BY EVANS MATHANDA
Parliamentarians and other female politicians recently endorsed the draft Model Gender Bill and Memorandum of Principles that were presented by the Institute for Young Women’s Development (IYWD) in partnership with women’s groups in Zimbabwe.
The proposed law seeks to modify the implementation of section 56 of the constitution, which speaks to gender equality and non-discrimination including men’s involvement in the struggle to fight against gender-,based violence (GBV).
It is not just a “women’s problem”, and the campaign to combat GBV is far from being a women-only effort because without the efforts of men and boys also, it remains a difficult goal to stop GBV.
GBV is a serious violation of human rights and a life-threatening health issue that derails progress to the attainment of Sustainable Development Goals (SDGs).
Despite some strong legislation, Zimbabwe like many other countries is struggling to address the intolerable rates of woman abuse.
A lot of GBV cases still go unreported because of the perpetuated patriarchal ideologies, especially in African societies.
Recently the women’s group Musasa Project noted that the freedom of movement allowed by the easing of the Covid-19 restrictions had made it possible for more girls and women to report cases of gender-based violence that occurred during the lockdown.
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Apart from patriarchal traditions, global pandemics like Covid-19 worsened domestic violence.
Musasa Project last year revealed that its shelter centres had assisted more than 62 580 victims of gender-based violence since January, up from 40 000 during the same period in 2020.
For some women around the world, it has been reported that no place is more unsafe than their own homes.
It has become clear that the pandemic has made this violence worse.
Abuse of any form is fundamentally wrong and a violation of basic human rights.
The new International Monetary Fund (IMF) research shows how violence against women and girls is a major threat to economic development in a region where domestic violence is widespread in sub-Saharan Africa.
Apart from health and psychological problems, GBV is also a threat to human capital.
IMF study also suggest that an increase in violence against women by one percentage point is associated with a 9% lower level of economic activity.
Therefore, it is too costly to ignore the economic impact of GBV in Zimbabwe.
We can tell the human cost of GBV every day, but having an analysis of the national economic cost will serve as an important tool in our gender policies and advocacy efforts to end the suffering and injustice of this violence on a national level.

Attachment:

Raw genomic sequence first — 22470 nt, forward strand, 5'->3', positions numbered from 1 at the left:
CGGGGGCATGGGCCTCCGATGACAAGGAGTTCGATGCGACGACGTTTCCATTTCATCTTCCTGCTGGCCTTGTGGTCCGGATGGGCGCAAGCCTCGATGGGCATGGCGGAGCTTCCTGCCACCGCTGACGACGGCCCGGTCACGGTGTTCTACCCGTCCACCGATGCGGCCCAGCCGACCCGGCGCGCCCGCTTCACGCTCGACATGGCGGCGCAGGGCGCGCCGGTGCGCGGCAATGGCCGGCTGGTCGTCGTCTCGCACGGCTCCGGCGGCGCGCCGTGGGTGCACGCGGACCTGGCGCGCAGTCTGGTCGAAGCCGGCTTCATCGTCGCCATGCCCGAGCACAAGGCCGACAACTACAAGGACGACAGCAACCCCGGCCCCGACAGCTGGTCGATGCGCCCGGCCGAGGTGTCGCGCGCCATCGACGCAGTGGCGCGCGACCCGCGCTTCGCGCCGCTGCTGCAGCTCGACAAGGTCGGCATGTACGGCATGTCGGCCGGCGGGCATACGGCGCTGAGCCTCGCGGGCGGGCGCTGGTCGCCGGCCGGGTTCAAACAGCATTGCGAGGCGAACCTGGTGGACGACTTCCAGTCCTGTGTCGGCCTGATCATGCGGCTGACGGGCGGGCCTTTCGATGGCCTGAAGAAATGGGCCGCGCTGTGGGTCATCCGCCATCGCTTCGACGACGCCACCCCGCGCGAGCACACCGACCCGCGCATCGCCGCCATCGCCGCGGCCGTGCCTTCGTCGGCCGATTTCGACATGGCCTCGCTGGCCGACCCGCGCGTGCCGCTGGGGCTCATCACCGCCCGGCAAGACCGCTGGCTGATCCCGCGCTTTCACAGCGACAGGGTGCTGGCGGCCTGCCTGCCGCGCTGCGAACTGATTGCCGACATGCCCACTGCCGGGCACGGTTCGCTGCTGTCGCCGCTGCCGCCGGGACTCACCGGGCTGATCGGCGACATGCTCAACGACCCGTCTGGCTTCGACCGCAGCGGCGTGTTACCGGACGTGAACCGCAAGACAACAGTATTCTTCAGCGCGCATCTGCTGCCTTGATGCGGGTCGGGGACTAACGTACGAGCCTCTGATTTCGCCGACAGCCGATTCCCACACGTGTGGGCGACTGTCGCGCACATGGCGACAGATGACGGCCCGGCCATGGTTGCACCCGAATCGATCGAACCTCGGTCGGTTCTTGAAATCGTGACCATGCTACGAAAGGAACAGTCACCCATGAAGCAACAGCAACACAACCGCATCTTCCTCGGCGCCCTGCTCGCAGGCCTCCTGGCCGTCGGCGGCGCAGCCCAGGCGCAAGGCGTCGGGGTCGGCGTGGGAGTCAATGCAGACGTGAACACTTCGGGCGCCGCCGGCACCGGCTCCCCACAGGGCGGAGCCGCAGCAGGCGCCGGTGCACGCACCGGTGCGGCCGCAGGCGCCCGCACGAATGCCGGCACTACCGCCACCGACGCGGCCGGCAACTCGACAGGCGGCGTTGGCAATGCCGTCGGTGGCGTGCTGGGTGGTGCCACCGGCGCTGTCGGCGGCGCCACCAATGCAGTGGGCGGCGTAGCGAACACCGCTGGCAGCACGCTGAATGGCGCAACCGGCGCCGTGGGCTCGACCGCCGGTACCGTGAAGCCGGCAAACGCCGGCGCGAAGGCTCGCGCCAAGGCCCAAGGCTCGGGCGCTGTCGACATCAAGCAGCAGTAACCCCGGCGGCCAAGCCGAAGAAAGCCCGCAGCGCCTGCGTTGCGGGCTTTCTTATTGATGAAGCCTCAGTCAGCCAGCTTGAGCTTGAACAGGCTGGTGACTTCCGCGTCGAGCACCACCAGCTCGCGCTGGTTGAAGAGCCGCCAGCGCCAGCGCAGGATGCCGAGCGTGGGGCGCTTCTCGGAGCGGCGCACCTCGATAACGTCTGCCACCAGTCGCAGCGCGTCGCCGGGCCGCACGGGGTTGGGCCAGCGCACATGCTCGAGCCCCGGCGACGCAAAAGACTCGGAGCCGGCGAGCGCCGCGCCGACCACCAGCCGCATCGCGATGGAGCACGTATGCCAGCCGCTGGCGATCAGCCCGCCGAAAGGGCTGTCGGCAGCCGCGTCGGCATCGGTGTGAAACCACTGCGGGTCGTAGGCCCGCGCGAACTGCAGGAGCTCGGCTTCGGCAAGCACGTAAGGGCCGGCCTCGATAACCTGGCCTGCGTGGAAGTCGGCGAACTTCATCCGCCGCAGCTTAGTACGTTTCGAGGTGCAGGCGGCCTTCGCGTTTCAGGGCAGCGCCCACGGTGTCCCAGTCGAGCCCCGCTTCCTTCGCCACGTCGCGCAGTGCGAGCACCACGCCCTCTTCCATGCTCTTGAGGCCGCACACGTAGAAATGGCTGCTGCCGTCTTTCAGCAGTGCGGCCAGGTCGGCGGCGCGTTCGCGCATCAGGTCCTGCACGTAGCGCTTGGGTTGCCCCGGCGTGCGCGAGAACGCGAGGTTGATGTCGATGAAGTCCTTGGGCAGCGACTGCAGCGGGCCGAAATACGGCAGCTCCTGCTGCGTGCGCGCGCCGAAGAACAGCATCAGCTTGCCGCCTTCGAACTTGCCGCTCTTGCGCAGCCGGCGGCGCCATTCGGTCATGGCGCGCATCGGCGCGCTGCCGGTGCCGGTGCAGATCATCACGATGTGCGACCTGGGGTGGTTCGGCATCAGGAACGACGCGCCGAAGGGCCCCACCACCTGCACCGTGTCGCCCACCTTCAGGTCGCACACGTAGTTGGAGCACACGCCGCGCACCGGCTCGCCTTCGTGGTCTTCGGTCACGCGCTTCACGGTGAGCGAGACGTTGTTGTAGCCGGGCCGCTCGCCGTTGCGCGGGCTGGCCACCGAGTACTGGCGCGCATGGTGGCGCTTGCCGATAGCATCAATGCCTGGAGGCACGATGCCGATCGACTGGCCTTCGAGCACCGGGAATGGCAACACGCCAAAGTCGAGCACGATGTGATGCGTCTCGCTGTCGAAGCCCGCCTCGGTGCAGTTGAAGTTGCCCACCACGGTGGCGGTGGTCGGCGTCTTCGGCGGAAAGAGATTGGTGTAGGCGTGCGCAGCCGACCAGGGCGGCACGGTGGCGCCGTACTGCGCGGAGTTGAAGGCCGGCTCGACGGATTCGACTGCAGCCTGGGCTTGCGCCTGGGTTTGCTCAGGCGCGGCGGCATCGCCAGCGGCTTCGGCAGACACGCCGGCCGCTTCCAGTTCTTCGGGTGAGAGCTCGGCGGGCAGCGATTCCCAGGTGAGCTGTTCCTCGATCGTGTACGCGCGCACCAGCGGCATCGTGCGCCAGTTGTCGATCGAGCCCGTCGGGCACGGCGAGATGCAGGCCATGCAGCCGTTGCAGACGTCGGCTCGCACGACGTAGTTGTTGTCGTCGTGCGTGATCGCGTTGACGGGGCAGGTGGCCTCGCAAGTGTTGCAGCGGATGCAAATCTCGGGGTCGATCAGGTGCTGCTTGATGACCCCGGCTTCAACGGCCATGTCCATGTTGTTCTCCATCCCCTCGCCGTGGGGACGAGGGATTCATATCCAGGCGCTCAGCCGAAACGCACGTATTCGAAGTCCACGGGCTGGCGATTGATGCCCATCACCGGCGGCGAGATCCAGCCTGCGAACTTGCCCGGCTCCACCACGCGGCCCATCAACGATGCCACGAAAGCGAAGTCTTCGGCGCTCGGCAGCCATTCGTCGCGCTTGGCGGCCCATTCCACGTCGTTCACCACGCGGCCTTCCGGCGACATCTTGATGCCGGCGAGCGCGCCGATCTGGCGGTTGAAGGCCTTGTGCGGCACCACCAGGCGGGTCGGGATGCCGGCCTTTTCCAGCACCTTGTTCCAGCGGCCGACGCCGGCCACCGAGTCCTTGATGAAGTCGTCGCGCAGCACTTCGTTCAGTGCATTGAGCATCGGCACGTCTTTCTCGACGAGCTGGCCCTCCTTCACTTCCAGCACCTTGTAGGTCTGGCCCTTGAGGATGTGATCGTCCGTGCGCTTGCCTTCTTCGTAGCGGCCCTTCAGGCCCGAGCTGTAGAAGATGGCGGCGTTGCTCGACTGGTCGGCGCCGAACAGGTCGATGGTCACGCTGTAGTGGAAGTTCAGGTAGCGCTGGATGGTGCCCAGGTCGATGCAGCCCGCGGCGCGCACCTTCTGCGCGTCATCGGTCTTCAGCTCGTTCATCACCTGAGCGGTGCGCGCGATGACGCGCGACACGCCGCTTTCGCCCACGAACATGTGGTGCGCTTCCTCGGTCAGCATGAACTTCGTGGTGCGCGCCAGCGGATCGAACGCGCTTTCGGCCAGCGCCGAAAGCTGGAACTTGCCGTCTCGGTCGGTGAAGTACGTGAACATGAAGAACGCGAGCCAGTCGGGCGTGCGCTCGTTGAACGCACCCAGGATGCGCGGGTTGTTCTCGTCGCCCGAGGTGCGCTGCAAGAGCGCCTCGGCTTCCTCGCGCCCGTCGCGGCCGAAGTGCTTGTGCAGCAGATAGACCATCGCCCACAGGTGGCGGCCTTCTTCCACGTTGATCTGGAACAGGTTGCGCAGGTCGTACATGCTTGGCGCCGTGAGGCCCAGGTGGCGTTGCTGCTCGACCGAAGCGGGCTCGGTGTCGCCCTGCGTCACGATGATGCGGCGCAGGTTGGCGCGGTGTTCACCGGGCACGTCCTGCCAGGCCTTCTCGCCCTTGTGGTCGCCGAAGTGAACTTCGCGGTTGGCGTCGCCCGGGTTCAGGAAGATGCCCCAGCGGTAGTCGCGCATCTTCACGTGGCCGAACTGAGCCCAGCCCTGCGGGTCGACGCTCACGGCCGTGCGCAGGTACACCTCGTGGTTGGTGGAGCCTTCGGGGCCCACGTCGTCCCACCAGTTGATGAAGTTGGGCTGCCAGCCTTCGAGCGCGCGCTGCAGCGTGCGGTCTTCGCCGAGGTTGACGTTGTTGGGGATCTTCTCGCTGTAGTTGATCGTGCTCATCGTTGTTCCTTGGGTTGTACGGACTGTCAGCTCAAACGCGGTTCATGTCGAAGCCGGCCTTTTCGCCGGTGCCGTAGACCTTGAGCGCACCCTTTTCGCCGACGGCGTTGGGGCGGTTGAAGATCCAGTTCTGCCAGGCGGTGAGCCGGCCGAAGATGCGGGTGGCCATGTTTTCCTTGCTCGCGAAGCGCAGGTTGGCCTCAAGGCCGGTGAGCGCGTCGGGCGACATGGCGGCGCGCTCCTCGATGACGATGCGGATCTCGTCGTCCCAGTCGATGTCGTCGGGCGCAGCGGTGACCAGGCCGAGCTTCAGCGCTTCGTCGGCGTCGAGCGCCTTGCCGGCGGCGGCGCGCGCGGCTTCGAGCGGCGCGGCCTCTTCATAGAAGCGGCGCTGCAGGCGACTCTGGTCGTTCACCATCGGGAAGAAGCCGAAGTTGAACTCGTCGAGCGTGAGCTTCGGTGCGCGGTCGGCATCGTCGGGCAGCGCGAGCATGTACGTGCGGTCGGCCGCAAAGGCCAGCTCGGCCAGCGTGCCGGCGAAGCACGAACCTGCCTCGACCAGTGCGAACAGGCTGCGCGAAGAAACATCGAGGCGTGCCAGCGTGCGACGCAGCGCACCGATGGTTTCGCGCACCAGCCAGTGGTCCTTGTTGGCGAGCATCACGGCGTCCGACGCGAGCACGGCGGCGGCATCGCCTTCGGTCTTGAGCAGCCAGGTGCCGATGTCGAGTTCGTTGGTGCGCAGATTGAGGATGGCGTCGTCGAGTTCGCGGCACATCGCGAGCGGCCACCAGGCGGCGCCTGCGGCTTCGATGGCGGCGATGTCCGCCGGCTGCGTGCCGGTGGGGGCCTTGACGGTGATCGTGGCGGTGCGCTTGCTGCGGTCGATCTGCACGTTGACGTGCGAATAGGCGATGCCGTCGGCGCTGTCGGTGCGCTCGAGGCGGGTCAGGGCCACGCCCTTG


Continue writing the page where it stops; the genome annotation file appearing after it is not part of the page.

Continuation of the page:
One of the biggest barriers to enforcement is under-reporting, which limits the ability to understand the level of GBV in the country and dwindles criminal deterrence making such crimes continue.
According to the World Bank, only 7% of women who have experienced violence have reported it to a formal source such as the police, healthcare systems or social services.
From the study that was produced by Promundo on 24 out of 27 countries, the experience from violence and trauma, whether in childhood or in the context of conflict, is linked to men’s use of violence against their intimate partners creating a cycle of violence that can be broken through improving safety for children.
The World Health Organisation (WHO) and partners are supporting the government in its initiatives to tackle gender-based violence and deliver greater access to health services and assistance to survivors of abuse or violence.
At the regional level, WHO has advocated for the inclusion of men’s participation in the regional agenda for reproductive and child health, and in addressing GBV issues.
For this reason, communities must be willing to discuss and disclose issues around gender-based violence to complement the work that is done by civil society organisations.
The potential benefits of men’s involvement in the fight against GBV include improved family health, better communication between couples, joint and informed decision-making within households, and better sexual and reproductive health.
Men and women have the same rights and that we should always agree before we act.
Sometimes children do not need to know that their parents are in disagreement, because it also affects their psychosocial health during the process of primary socialisation.
Victims of GBV should never be ashamed to report their cases.
They should know they have the law on their side, and we always make sure they get the right treatment.
- Evans Mathanda is a journalist and development practitioner who writes in his personal capacity. For feedback email: [email protected] or call 0719770038 and Twitter @EvansMathanda19